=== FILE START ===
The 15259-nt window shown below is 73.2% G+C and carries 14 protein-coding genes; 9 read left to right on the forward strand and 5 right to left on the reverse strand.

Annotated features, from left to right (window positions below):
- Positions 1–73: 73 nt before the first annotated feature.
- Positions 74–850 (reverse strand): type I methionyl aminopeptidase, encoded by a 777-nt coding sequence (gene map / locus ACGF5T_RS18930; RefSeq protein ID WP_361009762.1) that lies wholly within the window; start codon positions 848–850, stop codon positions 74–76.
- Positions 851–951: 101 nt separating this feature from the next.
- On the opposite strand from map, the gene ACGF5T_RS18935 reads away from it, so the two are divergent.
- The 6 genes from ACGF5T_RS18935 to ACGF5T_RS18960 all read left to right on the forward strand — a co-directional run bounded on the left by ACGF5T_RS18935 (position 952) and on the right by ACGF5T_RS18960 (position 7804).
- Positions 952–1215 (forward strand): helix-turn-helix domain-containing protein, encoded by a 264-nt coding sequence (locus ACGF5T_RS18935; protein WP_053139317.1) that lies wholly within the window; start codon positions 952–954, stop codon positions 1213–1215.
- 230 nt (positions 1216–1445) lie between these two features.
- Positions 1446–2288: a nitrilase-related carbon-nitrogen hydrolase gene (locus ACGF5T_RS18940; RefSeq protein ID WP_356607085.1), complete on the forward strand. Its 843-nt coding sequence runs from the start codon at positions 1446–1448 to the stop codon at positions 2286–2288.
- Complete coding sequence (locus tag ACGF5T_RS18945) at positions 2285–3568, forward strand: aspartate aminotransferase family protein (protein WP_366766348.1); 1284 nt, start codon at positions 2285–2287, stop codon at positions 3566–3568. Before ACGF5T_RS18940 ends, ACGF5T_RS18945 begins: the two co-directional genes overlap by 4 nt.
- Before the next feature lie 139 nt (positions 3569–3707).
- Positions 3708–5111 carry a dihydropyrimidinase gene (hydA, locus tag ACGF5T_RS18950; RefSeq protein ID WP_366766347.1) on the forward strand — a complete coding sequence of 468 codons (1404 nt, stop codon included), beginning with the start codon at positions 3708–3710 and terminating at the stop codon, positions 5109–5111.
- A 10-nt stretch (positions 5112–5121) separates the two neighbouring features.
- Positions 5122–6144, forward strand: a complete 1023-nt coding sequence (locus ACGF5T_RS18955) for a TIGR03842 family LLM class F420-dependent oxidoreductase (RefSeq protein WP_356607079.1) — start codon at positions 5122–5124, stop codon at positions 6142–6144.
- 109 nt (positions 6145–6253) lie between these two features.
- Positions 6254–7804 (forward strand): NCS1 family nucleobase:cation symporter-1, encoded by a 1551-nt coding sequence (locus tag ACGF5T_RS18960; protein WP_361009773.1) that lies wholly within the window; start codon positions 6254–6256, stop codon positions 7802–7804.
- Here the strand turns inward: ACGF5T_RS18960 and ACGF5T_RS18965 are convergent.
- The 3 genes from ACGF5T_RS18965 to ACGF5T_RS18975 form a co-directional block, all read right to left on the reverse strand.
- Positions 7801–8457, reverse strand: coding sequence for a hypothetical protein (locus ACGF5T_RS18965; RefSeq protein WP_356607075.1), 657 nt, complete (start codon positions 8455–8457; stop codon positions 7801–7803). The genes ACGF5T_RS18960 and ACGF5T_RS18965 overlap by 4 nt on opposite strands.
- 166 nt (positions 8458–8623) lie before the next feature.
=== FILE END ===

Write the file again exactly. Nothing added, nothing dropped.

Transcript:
The 15259-nt window shown below is 73.2% G+C and carries 14 protein-coding genes; 9 read left to right on the forward strand and 5 right to left on the reverse strand.

Annotated features, from left to right (window positions below):
- Positions 1–73: 73 nt before the first annotated feature.
- Positions 74–850 (reverse strand): type I methionyl aminopeptidase, encoded by a 777-nt coding sequence (gene map / locus ACGF5T_RS18930; RefSeq protein ID WP_361009762.1) that lies wholly within the window; start codon positions 848–850, stop codon positions 74–76.
- Positions 851–951: 101 nt separating this feature from the next.
- On the opposite strand from map, the gene ACGF5T_RS18935 reads away from it, so the two are divergent.
- The 6 genes from ACGF5T_RS18935 to ACGF5T_RS18960 all read left to right on the forward strand — a co-directional run bounded on the left by ACGF5T_RS18935 (position 952) and on the right by ACGF5T_RS18960 (position 7804).
- Positions 952–1215 (forward strand): helix-turn-helix domain-containing protein, encoded by a 264-nt coding sequence (locus ACGF5T_RS18935; protein WP_053139317.1) that lies wholly within the window; start codon positions 952–954, stop codon positions 1213–1215.
- 230 nt (positions 1216–1445) lie between these two features.
- Positions 1446–2288: a nitrilase-related carbon-nitrogen hydrolase gene (locus ACGF5T_RS18940; RefSeq protein ID WP_356607085.1), complete on the forward strand. Its 843-nt coding sequence runs from the start codon at positions 1446–1448 to the stop codon at positions 2286–2288.
- Complete coding sequence (locus tag ACGF5T_RS18945) at positions 2285–3568, forward strand: aspartate aminotransferase family protein (protein WP_366766348.1); 1284 nt, start codon at positions 2285–2287, stop codon at positions 3566–3568. Before ACGF5T_RS18940 ends, ACGF5T_RS18945 begins: the two co-directional genes overlap by 4 nt.
- Before the next feature lie 139 nt (positions 3569–3707).
- Positions 3708–5111 carry a dihydropyrimidinase gene (hydA, locus tag ACGF5T_RS18950; RefSeq protein ID WP_366766347.1) on the forward strand — a complete coding sequence of 468 codons (1404 nt, stop codon included), beginning with the start codon at positions 3708–3710 and terminating at the stop codon, positions 5109–5111.
- A 10-nt stretch (positions 5112–5121) separates the two neighbouring features.
- Positions 5122–6144, forward strand: a complete 1023-nt coding sequence (locus ACGF5T_RS18955) for a TIGR03842 family LLM class F420-dependent oxidoreductase (RefSeq protein WP_356607079.1) — start codon at positions 5122–5124, stop codon at positions 6142–6144.
- 109 nt (positions 6145–6253) lie between these two features.
- Positions 6254–7804 (forward strand): NCS1 family nucleobase:cation symporter-1, encoded by a 1551-nt coding sequence (locus tag ACGF5T_RS18960; protein WP_361009773.1) that lies wholly within the window; start codon positions 6254–6256, stop codon positions 7802–7804.
- Here the strand turns inward: ACGF5T_RS18960 and ACGF5T_RS18965 are convergent.
- The 3 genes from ACGF5T_RS18965 to ACGF5T_RS18975 form a co-directional block, all read right to left on the reverse strand.
- Positions 7801–8457, reverse strand: coding sequence for a hypothetical protein (locus ACGF5T_RS18965; RefSeq protein WP_356607075.1), 657 nt, complete (start codon positions 8455–8457; stop codon positions 7801–7803). The genes ACGF5T_RS18960 and ACGF5T_RS18965 overlap by 4 nt on opposite strands.
- 166 nt (positions 8458–8623) lie before the next feature.